Smart money superbikes - the best used examples

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The 1000cc sports bike class has ripped in two and there are now two distinct camps. In the ‘extreme’ corner there’s the super-powerful, electronically-enhanced superbikes, like the Aprilia RSV4, BMW S1000RR, Ducati Panigale and Kawasaki ZX-10R. Over in the other is the new Fireblade, GSX-R1000 and R1.

These much-loved Japanese machines are the old guard and have all been worthy MCN superbike group test winners over the last 11 years.

They’re still blindingly fast, with handling to exceed the talents of most and are cheaper and gruntier than their top-spec European rivals, but they’re now left behind in the race to set the ultimate lap.

But let’s face it, lap times don’t really matter in the real world and actually, has the Honda, Suzuki and Yamaha not changed much because they don’t need to? Is it actually cooler to go for a Blade than a BMW?

We took the R1, Fireblade and GSX-R1000 on a road test to the Nurburgring along with a Kawasaki Z1000SX wild card.

What do you think; do we really need superbikes with more electronics than Apollo 11 or are simple superbikes like the Fireblade the way to go on the road? Let us know in the comments below.

We’ve put together three real world superbikes currently for sale on which we think are excellent bikes on the road.

2005 Suzuki GSX-R1000, £4,500

Suzuki went straight to the top of the superbike tree in 2005 and stayed there, pretty much ever since. The reasons for the Suzuki GSX-R1000’s dominance are simple. Sublime, lithe ergonomics and handling, radical styling and full-on usable power. So good BMW used it as a benchmark for the S1000RR.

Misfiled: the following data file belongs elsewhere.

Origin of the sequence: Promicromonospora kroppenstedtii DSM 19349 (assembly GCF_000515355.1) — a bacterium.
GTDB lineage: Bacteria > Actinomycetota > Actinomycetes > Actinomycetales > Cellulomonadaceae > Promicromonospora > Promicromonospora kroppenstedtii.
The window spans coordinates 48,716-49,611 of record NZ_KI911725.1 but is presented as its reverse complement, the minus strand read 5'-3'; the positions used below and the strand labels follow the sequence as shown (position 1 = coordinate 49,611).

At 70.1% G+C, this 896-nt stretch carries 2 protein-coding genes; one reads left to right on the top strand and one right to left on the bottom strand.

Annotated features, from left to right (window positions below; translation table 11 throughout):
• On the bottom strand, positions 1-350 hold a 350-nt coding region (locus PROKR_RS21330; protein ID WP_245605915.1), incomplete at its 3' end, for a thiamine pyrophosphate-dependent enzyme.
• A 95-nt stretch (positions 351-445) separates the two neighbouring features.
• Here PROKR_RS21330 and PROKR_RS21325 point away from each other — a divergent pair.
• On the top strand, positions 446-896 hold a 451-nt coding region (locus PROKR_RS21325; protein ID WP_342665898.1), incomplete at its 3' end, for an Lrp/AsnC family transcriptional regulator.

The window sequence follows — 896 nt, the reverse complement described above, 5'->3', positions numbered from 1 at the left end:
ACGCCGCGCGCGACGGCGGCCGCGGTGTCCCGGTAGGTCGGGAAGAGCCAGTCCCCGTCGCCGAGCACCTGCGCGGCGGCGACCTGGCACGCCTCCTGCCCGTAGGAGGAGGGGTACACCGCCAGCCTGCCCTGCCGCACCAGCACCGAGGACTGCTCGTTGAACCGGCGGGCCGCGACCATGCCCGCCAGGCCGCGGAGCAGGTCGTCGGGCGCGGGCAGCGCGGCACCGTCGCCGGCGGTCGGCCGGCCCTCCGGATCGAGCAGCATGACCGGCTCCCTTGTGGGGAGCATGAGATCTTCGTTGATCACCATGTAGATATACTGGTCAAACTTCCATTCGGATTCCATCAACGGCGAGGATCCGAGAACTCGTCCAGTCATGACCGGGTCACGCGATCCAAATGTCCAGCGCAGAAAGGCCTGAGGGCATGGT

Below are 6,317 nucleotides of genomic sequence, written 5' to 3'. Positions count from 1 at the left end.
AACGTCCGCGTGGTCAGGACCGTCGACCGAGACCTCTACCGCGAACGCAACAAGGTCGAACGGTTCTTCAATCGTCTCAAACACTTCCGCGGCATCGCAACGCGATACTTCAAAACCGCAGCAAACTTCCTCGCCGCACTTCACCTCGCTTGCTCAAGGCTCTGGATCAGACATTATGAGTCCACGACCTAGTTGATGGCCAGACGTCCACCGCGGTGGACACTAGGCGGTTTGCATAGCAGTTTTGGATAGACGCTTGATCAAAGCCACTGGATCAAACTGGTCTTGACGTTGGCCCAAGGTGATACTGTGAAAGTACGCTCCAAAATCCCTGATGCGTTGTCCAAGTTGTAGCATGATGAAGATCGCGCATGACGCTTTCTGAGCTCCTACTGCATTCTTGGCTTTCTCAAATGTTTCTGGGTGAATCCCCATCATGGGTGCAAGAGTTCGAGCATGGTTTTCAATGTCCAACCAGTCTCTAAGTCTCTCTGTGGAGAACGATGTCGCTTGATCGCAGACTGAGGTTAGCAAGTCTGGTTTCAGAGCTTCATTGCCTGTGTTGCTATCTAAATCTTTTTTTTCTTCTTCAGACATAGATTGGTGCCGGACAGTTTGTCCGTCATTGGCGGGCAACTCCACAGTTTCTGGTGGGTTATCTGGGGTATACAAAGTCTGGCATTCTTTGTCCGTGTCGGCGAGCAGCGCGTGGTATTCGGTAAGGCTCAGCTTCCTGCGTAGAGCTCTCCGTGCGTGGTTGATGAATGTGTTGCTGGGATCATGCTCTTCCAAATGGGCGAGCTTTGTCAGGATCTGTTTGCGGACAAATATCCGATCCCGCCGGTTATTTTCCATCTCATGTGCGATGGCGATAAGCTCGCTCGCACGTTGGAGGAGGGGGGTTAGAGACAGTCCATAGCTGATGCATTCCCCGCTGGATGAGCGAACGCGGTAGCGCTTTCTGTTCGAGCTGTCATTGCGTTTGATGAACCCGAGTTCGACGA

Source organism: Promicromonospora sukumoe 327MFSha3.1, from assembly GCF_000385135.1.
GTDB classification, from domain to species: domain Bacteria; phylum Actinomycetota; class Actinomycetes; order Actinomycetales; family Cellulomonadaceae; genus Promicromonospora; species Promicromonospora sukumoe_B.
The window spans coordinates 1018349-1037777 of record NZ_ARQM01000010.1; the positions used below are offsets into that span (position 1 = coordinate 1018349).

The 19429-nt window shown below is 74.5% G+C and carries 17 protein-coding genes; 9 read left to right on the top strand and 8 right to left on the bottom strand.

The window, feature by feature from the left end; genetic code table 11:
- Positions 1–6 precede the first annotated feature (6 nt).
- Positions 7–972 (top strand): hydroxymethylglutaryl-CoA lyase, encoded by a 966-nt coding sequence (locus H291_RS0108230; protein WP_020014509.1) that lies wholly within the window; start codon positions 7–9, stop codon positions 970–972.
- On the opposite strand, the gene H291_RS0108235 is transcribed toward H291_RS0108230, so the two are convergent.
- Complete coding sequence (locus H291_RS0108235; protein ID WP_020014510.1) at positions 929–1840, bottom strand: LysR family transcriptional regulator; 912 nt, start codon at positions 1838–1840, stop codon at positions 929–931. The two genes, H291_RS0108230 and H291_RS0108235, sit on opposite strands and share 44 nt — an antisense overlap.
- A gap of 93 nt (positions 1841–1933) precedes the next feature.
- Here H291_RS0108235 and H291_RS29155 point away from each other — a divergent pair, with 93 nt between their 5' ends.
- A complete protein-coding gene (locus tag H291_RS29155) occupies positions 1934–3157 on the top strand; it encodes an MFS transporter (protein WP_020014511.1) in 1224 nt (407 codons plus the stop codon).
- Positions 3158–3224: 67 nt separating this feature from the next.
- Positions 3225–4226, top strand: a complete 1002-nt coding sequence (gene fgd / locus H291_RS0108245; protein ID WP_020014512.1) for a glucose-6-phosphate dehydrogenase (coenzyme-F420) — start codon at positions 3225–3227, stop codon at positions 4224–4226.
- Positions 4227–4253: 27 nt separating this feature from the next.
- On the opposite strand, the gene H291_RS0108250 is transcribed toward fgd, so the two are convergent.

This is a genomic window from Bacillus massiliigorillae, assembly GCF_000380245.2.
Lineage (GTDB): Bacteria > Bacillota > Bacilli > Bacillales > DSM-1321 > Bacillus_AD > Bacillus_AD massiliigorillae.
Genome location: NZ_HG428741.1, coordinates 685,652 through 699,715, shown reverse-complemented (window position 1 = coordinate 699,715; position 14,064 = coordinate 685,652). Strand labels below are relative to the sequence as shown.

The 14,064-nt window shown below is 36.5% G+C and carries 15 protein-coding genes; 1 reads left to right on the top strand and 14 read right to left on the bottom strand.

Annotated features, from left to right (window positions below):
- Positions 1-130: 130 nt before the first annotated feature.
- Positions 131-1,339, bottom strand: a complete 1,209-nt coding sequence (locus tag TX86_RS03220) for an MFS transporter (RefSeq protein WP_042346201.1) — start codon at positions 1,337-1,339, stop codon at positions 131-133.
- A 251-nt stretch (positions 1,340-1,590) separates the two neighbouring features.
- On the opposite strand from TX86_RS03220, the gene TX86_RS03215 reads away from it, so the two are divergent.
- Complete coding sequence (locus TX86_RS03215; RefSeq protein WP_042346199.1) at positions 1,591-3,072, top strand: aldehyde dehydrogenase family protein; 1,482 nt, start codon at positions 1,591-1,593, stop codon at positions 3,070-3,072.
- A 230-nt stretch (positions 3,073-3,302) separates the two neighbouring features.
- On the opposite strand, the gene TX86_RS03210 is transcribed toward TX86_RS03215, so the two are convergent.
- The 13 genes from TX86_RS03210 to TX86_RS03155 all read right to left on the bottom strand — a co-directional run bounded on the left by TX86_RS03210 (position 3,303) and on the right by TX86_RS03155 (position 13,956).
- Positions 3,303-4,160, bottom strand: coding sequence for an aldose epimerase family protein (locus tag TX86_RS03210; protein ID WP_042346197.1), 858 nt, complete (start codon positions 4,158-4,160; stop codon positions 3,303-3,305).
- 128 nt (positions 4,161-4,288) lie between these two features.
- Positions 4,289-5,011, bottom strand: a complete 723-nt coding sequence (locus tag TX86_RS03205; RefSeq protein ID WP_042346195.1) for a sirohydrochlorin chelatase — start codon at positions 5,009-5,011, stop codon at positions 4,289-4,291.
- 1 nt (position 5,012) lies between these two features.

2009 Yamaha R1, £6,595

The 2009 R1 changed the game with it’s MotoGP-derived cross-plane crankshaft. Thanks to the clever engine design it grunts off corners like a V-twin, while giving superb feel through the rear tyre, and howls along straights like the mad, bad in-line-four it really is.


2009 Honda Fireblade, £7,000

The 2009 Fireblade was the first ABS-equipped superbike. The system isn’t intrusive and stays in the background until you really need it, as good ABS systems should. The magic of the Honda Fireblade is its grunt and searing acceleration – the power is easy to use all the way through the rev-range and the throttle response perfect.

To read the full test, pick up a copy of the June 13 issue of MCN.